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  • Writer's pictureT Dot Studios

Muslim Wedding Tips


When celebrating a Muslim wedding, you'll find a beautiful tapestry of traditions that set it apart from other ceremonies. With three to four core events and the possibility of additional cultural celebrations, these weddings are vibrant and diverse. Despite the variations, one constant is the joyous atmosphere, with the average wedding ceremony lasting an hour, filled with happiness and love.


In the colorful world of Muslim weddings, different cultures bring various celebrations. For instance, some weddings can last a whole week! Each day is packed with joyful events reflecting local customs. Whether you attend one event or all, each promises a lively celebration of love and unity, full of happiness and cherished memories.


At a Muslim wedding, you might witness several ceremonies, including:


Initial Meeting: Before the wedding proposal, it's customary for the groom's family to formally ask the bride's family for her hand in marriage. This is done as a gesture of courtesy and respect. During this meeting, gifts and sweets are often exchanged. For the proposal to proceed smoothly, the bride's family must give their full acceptance to their daughter's union. This acceptance is known as "zabaan."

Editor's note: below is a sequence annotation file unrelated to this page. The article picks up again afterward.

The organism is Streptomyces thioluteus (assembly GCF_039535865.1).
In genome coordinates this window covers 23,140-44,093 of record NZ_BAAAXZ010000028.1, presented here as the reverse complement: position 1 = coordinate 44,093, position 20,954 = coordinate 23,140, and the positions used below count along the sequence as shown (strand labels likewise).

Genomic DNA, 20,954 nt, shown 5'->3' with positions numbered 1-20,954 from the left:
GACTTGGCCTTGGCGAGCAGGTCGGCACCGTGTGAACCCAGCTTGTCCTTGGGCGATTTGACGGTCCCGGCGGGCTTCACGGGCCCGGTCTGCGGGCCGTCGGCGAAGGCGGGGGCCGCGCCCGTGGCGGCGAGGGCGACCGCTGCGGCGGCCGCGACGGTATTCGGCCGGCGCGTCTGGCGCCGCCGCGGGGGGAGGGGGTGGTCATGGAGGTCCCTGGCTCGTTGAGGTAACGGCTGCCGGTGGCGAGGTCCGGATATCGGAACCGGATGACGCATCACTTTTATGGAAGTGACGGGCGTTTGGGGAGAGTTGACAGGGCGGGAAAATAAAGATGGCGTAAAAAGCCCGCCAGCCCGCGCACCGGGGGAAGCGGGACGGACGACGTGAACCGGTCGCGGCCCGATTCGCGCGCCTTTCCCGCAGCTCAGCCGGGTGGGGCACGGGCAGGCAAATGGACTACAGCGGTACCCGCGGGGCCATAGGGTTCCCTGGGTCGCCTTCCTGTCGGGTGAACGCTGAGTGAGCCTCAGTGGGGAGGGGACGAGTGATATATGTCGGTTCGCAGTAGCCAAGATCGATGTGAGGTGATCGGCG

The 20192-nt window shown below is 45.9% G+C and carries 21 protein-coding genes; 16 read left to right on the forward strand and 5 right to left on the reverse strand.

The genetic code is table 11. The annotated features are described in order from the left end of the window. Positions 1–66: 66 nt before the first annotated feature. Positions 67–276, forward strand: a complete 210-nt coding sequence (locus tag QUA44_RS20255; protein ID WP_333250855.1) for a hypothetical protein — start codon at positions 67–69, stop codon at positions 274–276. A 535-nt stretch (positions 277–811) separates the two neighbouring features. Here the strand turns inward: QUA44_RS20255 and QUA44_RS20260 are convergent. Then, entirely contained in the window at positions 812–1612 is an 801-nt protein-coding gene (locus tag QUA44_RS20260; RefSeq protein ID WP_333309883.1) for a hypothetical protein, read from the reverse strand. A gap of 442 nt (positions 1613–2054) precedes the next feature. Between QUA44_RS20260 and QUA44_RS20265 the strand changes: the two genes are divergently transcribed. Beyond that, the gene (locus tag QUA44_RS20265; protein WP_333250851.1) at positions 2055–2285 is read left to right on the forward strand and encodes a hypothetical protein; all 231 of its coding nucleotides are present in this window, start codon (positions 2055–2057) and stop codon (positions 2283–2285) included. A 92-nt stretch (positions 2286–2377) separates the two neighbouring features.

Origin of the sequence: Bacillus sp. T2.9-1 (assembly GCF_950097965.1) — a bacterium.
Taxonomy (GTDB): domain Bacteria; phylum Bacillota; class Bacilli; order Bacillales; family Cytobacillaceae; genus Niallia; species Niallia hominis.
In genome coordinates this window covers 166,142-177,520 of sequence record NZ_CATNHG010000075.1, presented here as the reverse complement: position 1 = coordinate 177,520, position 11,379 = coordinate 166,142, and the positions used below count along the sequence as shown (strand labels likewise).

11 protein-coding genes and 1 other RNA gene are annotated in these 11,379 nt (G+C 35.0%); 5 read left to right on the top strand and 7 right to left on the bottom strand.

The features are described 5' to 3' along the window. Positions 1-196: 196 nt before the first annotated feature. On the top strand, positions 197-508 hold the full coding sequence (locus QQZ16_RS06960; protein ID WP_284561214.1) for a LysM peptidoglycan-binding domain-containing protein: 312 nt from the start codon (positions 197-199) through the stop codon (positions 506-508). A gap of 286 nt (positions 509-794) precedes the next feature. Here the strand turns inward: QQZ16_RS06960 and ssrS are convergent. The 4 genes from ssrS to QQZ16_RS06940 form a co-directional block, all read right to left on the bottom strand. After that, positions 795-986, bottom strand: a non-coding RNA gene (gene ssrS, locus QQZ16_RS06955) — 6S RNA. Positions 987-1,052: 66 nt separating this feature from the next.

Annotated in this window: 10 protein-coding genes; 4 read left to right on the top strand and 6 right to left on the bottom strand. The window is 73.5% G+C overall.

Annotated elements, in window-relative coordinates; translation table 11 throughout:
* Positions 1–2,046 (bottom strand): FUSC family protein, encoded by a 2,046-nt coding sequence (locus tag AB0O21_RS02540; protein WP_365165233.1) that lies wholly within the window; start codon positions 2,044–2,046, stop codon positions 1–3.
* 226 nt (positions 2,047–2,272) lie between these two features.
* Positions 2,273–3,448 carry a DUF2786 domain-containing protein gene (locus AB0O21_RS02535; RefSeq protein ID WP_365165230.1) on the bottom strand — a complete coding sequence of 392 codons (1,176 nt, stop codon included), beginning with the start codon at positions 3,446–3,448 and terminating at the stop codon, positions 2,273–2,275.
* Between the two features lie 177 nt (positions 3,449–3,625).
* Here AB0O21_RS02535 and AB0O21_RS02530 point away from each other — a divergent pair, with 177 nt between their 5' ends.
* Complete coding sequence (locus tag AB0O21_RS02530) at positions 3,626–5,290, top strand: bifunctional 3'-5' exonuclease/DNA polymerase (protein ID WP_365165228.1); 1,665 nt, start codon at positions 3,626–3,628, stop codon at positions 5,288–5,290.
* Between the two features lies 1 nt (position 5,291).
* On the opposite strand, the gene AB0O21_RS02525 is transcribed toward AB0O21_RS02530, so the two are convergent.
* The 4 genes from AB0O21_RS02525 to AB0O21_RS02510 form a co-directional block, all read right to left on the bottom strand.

• Ensure the room is well-lit and comfortable for both families to meet and interact.

  • Consider having a photographer capture candid moments as the families exchange gifts and greetings.


Engagement Party: The engagement party is a celebratory event in Muslim weddings, marking the engagement of the soon-to-be bride and groom. Unlike some other engagement parties, in this tradition, the formal proposal often takes place during the event. The groom presents the ring and formally asks for the bride's hand in marriage. This occasion also includes discussions about wedding arrangements, such as the dates for pre and post-wedding events.


  • Choose a venue with good lighting for both photography and videography.

  • Coordinate with the photographers to capture candid moments of guests congratulating the couple.


Mayoon Ceremony: A traditional pre-wedding event, the Mayoon Ceremony involves the groom's mother applying turmeric to the bride's skin. This ritual is believed to enhance the bride's complexion and give her a healthy glow. Typically, this event is exclusive to female family members and is a private affair.


  • Plan the ceremony in a location with ample natural light for vibrant photos.